Percy Creuzot

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Percy Pennington "Frenchy" Creuzot, Jr. (May 28, 1924-June 6, 2010) was a restaurateur who founded Frenchy's Chicken in Houston, Texas.[1] Due to his success, he became known as "the black Colonel Sanders."[2]

Life and business[edit]

On May 28, 1924 Creuzot was born in New Orleans. His father was Dr. Percy P. Creuzot, Sr. and he also had a mother. He served in the United States Navy in World War II and received an honorable discharge in 1946. In 1949 he graduated from the Hampton Institute, now known as Hampton University. In the 1950s he worked as an insurance agent.[1] Creuzot stated he was losing money selling insurance, so he moved to Houston.[2]

In Houston Creuzot initially wanted to establish a Louisiana-style sausage business, but he found that it would be more costly than he originally believed because the Texas and federal authorities had increased regulations on those types of businesses.[2]

He arrived in Houston in 1965.[3] Herff-Jones Jewelry,[1] an Indiana-based manufacturing company of high school graduation supplies hired Creuzot as a salesperson for the black high schools in Houston.[2] On the side, Creuzot sold New Orleans-style sno-balls.[3] After desegregation allowed employees to serve schools of any race, the company reduced its workforce and laid off Creuzot. Creuzot found that his new job at the Texas Employment Commission did not pay enough to "buy the grits and grease" and he "wanted to live a little better."[2] Creuzot established Frenchy's in 1969.[3] Prior to the opening of the restaurant, Creuzot was not known by the nickname "Frenchy". He gained the nickname "Frenchy's" because people associated the name of the restaurant with him.[2]

By 1985 Creuzot had purchased property in Galveston.[2]

On Sunday June 6, 2010, Creuzot died of a stroke,[3] at age 86. His funeral was held at St. Peter the Apostle Catholic Church. His grave is located at Forest Lawn Cemetery in Houston.[1]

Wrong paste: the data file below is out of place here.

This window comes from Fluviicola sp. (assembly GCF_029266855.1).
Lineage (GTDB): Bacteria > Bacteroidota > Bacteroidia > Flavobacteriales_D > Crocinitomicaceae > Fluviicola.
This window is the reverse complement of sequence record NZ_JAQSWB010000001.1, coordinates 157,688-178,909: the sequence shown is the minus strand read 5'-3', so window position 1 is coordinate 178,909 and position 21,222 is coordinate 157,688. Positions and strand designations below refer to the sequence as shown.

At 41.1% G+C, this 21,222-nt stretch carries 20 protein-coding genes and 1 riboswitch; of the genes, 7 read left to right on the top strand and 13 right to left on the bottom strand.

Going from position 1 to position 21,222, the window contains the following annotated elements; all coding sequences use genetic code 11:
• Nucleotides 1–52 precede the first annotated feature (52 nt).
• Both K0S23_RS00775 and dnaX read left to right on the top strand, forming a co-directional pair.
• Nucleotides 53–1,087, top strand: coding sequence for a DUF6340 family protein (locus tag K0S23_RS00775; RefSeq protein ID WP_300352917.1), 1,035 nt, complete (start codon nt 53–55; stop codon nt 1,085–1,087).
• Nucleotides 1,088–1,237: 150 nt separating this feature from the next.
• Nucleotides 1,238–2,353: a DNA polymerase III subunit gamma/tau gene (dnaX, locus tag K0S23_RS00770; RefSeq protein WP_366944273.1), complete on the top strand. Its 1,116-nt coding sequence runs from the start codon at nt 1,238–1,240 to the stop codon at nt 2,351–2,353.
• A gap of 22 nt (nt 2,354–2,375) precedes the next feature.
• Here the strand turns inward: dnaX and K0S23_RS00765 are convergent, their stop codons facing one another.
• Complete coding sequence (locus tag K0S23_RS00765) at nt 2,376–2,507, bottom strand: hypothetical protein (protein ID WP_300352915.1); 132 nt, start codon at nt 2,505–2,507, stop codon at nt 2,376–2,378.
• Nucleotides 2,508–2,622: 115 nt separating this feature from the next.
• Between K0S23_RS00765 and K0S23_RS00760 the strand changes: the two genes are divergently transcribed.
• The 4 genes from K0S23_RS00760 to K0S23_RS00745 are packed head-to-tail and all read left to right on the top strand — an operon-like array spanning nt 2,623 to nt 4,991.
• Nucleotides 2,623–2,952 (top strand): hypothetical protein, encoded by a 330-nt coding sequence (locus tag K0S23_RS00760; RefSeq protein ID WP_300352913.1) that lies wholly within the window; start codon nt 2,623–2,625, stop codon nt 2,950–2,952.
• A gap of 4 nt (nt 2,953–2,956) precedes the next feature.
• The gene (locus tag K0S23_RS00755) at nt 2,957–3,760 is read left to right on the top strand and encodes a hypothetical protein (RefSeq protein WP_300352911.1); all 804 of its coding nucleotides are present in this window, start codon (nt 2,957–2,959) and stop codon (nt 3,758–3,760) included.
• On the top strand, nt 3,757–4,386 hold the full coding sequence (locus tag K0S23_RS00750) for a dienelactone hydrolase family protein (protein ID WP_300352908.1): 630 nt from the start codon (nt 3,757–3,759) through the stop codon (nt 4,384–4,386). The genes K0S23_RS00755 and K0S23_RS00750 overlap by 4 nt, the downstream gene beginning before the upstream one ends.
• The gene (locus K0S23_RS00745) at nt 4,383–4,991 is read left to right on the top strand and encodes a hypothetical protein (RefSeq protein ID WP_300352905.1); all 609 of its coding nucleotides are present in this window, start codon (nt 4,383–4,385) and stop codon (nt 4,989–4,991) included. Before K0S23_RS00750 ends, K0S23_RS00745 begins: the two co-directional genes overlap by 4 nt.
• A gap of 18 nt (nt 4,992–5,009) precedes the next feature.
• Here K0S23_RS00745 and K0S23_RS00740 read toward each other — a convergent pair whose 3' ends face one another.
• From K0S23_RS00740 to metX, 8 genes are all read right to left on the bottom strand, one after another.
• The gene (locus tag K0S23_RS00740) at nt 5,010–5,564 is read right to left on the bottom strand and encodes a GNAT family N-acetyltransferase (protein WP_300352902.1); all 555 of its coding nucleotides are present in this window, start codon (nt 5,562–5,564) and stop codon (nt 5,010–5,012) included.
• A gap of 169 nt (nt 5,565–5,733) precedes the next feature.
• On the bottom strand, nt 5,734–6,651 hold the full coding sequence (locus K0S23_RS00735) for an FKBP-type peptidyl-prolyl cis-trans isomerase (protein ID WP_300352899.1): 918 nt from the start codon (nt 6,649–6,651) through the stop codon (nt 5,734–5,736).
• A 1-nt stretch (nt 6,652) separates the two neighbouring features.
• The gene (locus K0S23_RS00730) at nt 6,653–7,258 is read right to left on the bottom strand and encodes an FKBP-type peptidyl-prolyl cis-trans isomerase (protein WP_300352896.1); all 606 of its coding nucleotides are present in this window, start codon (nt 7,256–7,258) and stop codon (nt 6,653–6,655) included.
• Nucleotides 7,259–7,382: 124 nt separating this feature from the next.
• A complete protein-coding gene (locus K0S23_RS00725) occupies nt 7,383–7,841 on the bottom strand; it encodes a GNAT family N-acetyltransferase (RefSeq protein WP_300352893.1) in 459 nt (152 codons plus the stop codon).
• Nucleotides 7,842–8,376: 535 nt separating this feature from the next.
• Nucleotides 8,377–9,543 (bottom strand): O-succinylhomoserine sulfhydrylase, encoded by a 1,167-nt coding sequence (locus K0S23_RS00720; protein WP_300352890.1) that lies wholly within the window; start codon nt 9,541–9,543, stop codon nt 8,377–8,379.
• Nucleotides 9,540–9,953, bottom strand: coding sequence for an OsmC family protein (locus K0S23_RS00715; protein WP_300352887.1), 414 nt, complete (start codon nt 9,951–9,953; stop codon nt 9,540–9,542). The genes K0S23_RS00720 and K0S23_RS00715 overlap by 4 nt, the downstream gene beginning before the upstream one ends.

Philantrophy and other efforts[edit]

Creuzot constantly supported Texas Southern University (TSU). Governor of Texas Bill Clements appointed Creuzot to the board of regents. He eventually was elected vice chair, and he served for twelve years.[1] He also served on the board of directors of Catholic Charities. In addition he was a member of restaurant associations at the Houston, Texas, and national levels and he also was a member of the Houston Citizens Review Board.[1]

In 1986 Mayor of Houston Kathy Whitmire appointed Creuzot to be one of the 16 members of her "Visions for Houston" panel.[4]

Creuzot had an affiliation with the Greater Houston Visitors & Convention Center, and he was a member of the National Association for the Advancement of Colored People (NAACP).[4] He was a member of the Knights of St. Peter Claver and the fraternities Alpha Phi Alpha and Sigma Pi Phi.[1]

Creuzot gave money to Hampton University, TSU, the NAACP, the United Negro College Fund, University of Houston, and Xavier University.[1]

Personal life[edit]

He married Sallie Coleman in 1947 and had three children:[1] Percy III, Angele, and John C.[3] Percy III became the owner of the original Frenchy's, and for a period Angele operated a Frenchy's on South Shepherd in Neartown.[5] John C. Creuzot became a state district judge; as of 1994 John lived in Third Ward.[6] Creuzot also had 3 sisters, Alexa Delahoussaye, Hortense Turner,[citation needed] and Martina Cox. After his death, he was survived by his sister Martina, wife, and children.[3]

See also[edit]

References[edit]

  1. ^ a b c d e f g h i "CREUZOT, PERCY PENNINGTON, JR. (FRENCHY)." Handbook of Texas. Retrieved on May 1, 2014.
  2. ^ a b c d e f g "PERCY 'FRENCHY' CREUZOT: A CREOLE HIT" (Archive). Associated Press. April 30, 1985. Retrieved on May 1, 2014.
  3. ^ a b c d e f Turner, Allan. "Frenchy's founder Percy Creuzot dies at 86" (Obituary). Houston Chronicle. June 7, 2010. Retrieved on April 21, 2014.
  4. ^ a b Levinson, Brian. "Frenchy's Restaurants files for Chapter 11 protection." Houston Chronicle. Friday, May 1, 1987. Business p. 1. Retrieved on May 1, 2014. Available at Newsbank, Record Number: HSC0501459764. It may be accessed online using a Houston Public Library library card.
  5. ^ Boisseau, Charles. "Black-owned firms run gamut from struggle to success." Houston Chronicle. Monday, July 29, 1991. Business p. 2. Available at NewsBank, Record Number 07*29*799745. Available online from the Houston Public Library with a library card.
  6. ^ Rodriguez, Lori. "GOP reaches out to Dallas minorities/Dem ties a hindrance in Harris County." Houston Chronicle. Sunday December 11, 1994. Section A News, p. 1. Available from NewsBank, Record Number HSC12111243932. Available with a library card from the Houston Public Library website. "Like Shannon, Canales says minorities need a foot in both camps. And even African-American state District Judge John C. Creuzot, who was not on the ballot this year and is the lone surviving Democratic minority on the bench, says a party switch "is always a possibility."[...]Creuzot, who hails from Houston's Third Ward and whose mother, Sally, still operates Frenchy's Chicken on Scott and Wheeler, boils down the Harris County dilemma to a historical alignment of minorities to the Democratic Party that is hard to sever."

External links[edit]